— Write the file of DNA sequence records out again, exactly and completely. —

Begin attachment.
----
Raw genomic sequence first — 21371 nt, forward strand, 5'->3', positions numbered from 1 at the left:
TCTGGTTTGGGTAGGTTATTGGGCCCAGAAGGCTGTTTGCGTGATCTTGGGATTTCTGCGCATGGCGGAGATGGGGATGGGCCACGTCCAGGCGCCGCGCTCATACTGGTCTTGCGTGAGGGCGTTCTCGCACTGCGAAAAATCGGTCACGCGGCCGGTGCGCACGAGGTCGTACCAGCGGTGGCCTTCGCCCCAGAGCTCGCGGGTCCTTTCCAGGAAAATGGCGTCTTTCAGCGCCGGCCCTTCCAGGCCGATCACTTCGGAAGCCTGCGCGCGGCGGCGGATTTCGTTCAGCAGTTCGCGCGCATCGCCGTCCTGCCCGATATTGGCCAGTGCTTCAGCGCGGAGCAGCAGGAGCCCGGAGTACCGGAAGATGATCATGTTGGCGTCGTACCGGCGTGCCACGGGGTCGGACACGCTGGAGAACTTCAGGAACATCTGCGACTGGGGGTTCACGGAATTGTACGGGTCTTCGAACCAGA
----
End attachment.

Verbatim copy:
Raw genomic sequence first — 21371 nt, forward strand, 5'->3', positions numbered from 1 at the left:
TCTGGTTTGGGTAGGTTATTGGGCCCAGAAGGCTGTTTGCGTGATCTTGGGATTTCTGCGCATGGCGGAGATGGGGATGGGCCACGTCCAGGCGCCGCGCTCATACTGGTCTTGCGTGAGGGCGTTCTCGCACTGCGAAAAATCGGTCACGCGGCCGGTGCGCACGAGGTCGTACCAGCGGTGGCCTTCGCCCCAGAGCTCGCGGGTCCTTTCCAGGAAAATGGCGTCTTTCAGCGCCGGCCCTTCCAGGCCGATCACTTCGGAAGCCTGCGCGCGGCGGCGGATTTCGTTCAGCAGTTCGCGCGCATCGCCGTCCTGCCCGATATTGGCCAGTGCTTCAGCGCGGAGCAGCAGGAGCCCGGAGTACCGGAAGATGATCATGTTGGCGTCGTACCGGCGTGCCACGGGGTCGGACACGCTGGAGAACTTCAGGAACATCTGCGACTGGGGGTTCACGGAATTGTACGGGTCTTCGAACCAGA